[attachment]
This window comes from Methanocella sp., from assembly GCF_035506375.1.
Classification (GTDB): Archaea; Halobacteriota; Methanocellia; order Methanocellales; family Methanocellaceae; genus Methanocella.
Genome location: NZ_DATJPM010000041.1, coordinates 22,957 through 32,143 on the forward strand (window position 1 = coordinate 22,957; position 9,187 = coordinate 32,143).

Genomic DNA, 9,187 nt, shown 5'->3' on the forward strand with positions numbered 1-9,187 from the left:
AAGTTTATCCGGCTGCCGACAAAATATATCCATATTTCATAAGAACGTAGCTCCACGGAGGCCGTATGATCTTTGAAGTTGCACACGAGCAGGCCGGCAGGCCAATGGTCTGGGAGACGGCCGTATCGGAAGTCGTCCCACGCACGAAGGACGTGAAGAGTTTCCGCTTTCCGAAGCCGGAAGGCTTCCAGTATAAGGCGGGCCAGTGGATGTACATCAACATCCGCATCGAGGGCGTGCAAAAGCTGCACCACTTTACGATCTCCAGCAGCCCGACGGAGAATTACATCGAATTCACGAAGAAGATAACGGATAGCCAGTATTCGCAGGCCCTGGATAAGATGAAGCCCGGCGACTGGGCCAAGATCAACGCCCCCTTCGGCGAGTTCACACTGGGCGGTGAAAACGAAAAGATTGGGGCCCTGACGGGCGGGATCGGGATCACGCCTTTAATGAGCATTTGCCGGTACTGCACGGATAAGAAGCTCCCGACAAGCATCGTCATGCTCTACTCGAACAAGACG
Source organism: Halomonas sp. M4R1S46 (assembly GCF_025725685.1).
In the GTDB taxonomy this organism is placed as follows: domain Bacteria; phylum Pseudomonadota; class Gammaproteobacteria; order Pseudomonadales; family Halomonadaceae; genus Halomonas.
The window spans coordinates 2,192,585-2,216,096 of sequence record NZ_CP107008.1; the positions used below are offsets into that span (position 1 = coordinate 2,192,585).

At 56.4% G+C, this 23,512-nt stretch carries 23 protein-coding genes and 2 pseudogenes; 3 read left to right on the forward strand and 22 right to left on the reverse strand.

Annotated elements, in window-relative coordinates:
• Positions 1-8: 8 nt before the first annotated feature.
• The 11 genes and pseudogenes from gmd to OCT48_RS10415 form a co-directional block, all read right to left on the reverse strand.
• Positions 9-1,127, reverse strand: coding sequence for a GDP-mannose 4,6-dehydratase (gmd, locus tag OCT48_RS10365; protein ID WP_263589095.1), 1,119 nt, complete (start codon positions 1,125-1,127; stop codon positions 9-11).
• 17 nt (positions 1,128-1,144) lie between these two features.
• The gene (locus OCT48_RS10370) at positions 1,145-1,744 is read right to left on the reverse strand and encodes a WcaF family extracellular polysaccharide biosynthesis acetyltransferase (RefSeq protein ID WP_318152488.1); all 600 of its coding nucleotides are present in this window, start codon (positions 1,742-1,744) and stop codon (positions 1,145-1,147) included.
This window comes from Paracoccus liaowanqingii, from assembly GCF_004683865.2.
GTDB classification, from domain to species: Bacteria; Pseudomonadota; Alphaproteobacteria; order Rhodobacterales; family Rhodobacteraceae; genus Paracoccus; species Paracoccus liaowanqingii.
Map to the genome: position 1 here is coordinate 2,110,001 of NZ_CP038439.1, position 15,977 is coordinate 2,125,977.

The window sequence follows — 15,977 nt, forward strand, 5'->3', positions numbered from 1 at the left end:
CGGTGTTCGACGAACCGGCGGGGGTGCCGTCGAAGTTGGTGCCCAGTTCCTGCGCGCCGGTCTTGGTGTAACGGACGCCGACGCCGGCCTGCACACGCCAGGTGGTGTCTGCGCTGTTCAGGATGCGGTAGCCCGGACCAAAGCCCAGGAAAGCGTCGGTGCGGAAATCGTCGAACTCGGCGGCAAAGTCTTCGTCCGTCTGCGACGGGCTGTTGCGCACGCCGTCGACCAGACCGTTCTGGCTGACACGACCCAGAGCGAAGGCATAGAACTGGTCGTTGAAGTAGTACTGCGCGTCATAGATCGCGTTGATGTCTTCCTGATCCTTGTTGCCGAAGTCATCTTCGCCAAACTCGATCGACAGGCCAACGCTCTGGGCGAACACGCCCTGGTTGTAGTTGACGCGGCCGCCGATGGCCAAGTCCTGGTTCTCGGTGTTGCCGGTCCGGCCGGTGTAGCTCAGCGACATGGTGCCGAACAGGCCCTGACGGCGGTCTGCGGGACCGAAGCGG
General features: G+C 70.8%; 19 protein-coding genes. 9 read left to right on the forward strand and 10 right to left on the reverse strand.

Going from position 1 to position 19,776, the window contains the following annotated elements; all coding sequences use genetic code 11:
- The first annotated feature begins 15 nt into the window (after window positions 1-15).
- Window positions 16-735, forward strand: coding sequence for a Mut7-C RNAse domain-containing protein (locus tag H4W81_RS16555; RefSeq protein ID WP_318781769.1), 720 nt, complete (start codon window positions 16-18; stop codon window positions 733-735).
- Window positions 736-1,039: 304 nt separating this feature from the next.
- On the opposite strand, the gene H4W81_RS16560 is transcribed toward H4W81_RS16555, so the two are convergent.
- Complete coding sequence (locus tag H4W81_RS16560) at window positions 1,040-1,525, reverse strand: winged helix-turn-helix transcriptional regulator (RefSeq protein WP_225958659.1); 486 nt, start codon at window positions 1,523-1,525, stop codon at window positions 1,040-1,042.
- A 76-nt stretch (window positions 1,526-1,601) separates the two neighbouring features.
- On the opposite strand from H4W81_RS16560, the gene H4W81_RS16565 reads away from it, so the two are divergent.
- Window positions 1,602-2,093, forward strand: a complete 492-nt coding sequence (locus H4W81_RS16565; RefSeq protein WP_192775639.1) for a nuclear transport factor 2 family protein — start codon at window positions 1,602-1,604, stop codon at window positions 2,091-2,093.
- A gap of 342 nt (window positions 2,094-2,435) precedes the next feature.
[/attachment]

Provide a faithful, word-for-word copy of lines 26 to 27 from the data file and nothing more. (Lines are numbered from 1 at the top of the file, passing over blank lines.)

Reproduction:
- On the opposite strand, the gene H4W81_RS16560 is transcribed toward H4W81_RS16555, so the two are convergent.
- Complete coding sequence (locus tag H4W81_RS16560) at window positions 1,040-1,525, reverse strand: winged helix-turn-helix transcriptional regulator (RefSeq protein WP_225958659.1); 486 nt, start codon at window positions 1,523-1,525, stop codon at window positions 1,040-1,042.